Opioids killed my sister. How many more have to die this way in Saskatchewan?
What we are doing is not working
This Point of View piece is by Taylor Balfour, a writer, poet, and journalist based in Regina. Taylor's sister Rachel died of an opioid overdose.
Rachel was a quiet, blonde computer-science major. She liked video games, anything to do with technology, late night breakfasts and spontaneous road trips.
To many, she was the introverted, bright-eyed blonde in their class, eager to hit the computer labs or the yearbook room.
To me, she was and is my best friend.
She hated Pepsi but adored Coke. Our favourite hangout spots were either our basement (where else do you play video games all day?) or Denny's at 2 a.m. I would always drive, playing the same Foster The People albums on repeat in my car, and Rachel would just smile.
She was open-minded and honest, and never held back a thought in her head. Her brutal honesty gave me reality checks at every turn. I always needed them, even if I denied it.
Like so many, Rachel struggled with her mental health. We talked about it. I saw it in her eating and sleeping habits. It was no secret, but she was trying. She was doing what she could.
She was passionate, headstrong, stubborn and resilient, sometimes to a fault. She seldom reached for help when she was struggling.
For months, we didn't know her cause of death. We only knew it involved drugs. It was haunting.
Four months later, we were notified in a letter that her autopsy found her drugs had been laced with fentanyl, an opioid commonly used to treat pain.
Fentanyl is highly lethal, even in trace amounts. These days, it's commonly found laced in drugs. It engages users in a game of Russian Roulette, where any use could be your last. For my Rachel, it was that one.
In 2020, Regina has had more than 1,000 reported overdoses. Over a single November weekend, four men died in Regina due to opioid-related overdoses. Each case has been connected to fentanyl.
Overdose rates in our province have tripled since 2019. Yet, we refuse to offer users help. Why? For what? Has what we are doing been working?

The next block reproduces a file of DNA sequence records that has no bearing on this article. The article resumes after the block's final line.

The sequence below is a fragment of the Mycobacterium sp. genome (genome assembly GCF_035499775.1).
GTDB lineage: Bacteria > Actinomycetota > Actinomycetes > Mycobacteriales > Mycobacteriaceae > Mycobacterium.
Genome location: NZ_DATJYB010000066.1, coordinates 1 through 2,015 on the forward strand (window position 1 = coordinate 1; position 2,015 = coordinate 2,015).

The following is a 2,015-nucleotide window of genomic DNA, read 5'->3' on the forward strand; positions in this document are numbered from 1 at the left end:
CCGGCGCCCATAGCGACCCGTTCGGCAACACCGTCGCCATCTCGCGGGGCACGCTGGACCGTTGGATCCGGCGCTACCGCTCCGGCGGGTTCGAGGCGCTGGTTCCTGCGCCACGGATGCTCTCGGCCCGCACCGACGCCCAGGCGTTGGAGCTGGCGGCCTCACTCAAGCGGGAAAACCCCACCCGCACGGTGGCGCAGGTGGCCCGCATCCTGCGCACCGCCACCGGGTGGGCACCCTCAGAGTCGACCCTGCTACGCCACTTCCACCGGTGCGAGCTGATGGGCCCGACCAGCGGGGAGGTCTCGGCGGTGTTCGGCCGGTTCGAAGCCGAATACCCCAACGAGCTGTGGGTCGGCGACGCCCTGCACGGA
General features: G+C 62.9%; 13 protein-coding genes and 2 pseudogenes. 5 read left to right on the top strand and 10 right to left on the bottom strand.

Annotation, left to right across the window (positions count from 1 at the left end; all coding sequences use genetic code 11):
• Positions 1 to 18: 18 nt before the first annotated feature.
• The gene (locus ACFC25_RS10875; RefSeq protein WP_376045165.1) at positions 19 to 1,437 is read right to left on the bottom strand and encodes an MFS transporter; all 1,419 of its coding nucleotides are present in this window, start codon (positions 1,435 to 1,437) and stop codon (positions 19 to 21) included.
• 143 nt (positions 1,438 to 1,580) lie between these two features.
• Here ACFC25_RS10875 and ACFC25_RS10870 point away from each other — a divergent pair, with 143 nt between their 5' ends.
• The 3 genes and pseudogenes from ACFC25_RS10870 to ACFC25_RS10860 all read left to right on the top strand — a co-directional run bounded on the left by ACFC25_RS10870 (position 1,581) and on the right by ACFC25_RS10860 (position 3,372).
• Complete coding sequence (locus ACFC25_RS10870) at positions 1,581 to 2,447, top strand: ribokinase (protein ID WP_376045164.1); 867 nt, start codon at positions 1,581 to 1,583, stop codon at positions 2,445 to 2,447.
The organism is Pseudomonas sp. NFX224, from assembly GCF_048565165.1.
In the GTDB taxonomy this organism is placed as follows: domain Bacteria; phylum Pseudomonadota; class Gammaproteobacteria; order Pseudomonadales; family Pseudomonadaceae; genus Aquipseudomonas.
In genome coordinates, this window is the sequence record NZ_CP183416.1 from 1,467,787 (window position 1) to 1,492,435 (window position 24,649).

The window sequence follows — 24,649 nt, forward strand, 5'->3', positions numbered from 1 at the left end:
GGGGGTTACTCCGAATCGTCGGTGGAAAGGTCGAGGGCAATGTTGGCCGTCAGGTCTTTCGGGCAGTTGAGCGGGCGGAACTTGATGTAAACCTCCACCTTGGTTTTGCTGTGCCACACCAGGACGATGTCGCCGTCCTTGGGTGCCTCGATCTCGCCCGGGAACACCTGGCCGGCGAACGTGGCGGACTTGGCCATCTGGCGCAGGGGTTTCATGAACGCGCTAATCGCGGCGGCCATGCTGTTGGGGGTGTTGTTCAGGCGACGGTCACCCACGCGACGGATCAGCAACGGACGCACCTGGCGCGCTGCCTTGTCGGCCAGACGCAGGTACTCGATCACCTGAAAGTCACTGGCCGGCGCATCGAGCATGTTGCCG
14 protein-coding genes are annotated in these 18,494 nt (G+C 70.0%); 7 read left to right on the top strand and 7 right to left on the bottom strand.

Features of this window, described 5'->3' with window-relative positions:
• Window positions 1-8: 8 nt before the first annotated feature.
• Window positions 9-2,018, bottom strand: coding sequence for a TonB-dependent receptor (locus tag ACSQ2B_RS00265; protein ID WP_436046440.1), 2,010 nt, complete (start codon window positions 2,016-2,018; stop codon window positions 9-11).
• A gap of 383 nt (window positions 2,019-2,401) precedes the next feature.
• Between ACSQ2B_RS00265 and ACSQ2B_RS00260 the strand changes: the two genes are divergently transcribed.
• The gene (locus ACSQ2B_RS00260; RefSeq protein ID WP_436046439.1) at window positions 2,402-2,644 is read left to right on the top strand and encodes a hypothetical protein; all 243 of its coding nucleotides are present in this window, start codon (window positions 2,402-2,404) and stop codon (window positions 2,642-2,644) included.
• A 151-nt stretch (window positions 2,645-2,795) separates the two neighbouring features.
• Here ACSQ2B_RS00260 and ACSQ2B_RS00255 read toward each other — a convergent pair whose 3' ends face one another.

I can promise you that this tactic — outcasting and stigma — did not save my Rachel. I believe it contributed to her death. Yet the common response always seems to be, "she was using drugs, what did she expect?"
She should have been able to expect support, but that didn't happen. She expected to get counselling from her university, but was placed on a two to three-week backlog.
What she did not expect was to be killed by opiate-poisoning. How could she have expected that her last resort was only going to make things worse? Why would she think her last available option would also betray her?
Rachel was only 18. She was in her first year of university. It hadn't been one year since her high school graduation. Pictures from that event are the last remnants I have of her. I hold them sacred on my phone. And why? Why is this all I have?
Many view these overdose numbers as nothing more than typed fonts on a page. But how can anyone look at an image of my sister, this brilliant blonde filled with so much life, and not view her as someone worthy of life, love and support?
Instead, she was killed by someone who tainted her last, desperate resort. She was preyed upon at her weakest and suffered the largest price, like so many in her same position.
Regina has had 97 deaths from apparent overdoses this year. That's 97 families destroyed.
A grandmother has buried her grandchild, a father has lost his fishing partner and best friend, a wife has lost her husband, a daughter has lost her mother. These are not numbers. Those are 97 people killed at their lowest.
Why were they not enough? Why was Rachel not enough?
She is enough. She always has been. One person was enough to warrant change. Every person is enough. Now, it's time for me, and all of us, to prove it.
Because my darling Rachel, alive or not, is going to change the world.
She is enough to make harm reduction a reality. She is enough to legalize and monitor the contents of illicit drugs. She is enough to make mental health and addiction services more widely available.
It's my job to help her make sure of it.
Balfour's graduating thesis is a project of open letters and poems addressed to her sister.
She hopes sharing her story will help others who are struggling with mental health and addiction.
This is one such letter:
My dearest Rachel,
I can't grasp that you're ash in the living room. You're sealed in stone and wrapped in ribbons; a good day and long night. How long has it been since I called you? Since I heard you? Touched your golden hues and held your slight of hand. How long? How many hours? Minutes? I've felt them all. Polaroids bleed over time.
I miss your soul in my palm, your voice on the high-line, and your laugh sacred against my windshield. Frost creeps on your side, reminding me. Her game has been set; pinpoints on a foreign highway. She's electric, the psalm of wintertide, with the glow of '75.
I tried to reach you before the storm, but I wished on dead stars. They're long gone by the time I am free.
There is an ache in my windshield now. A dull hum, withered and weathered, that drinks in the evening with sunset. The cosmos thrum in the night, a ricochet, a sign that she has arrived safely.
Yet to them, you are static, quiet and still.
But still, I'm waiting for stars to unfold.
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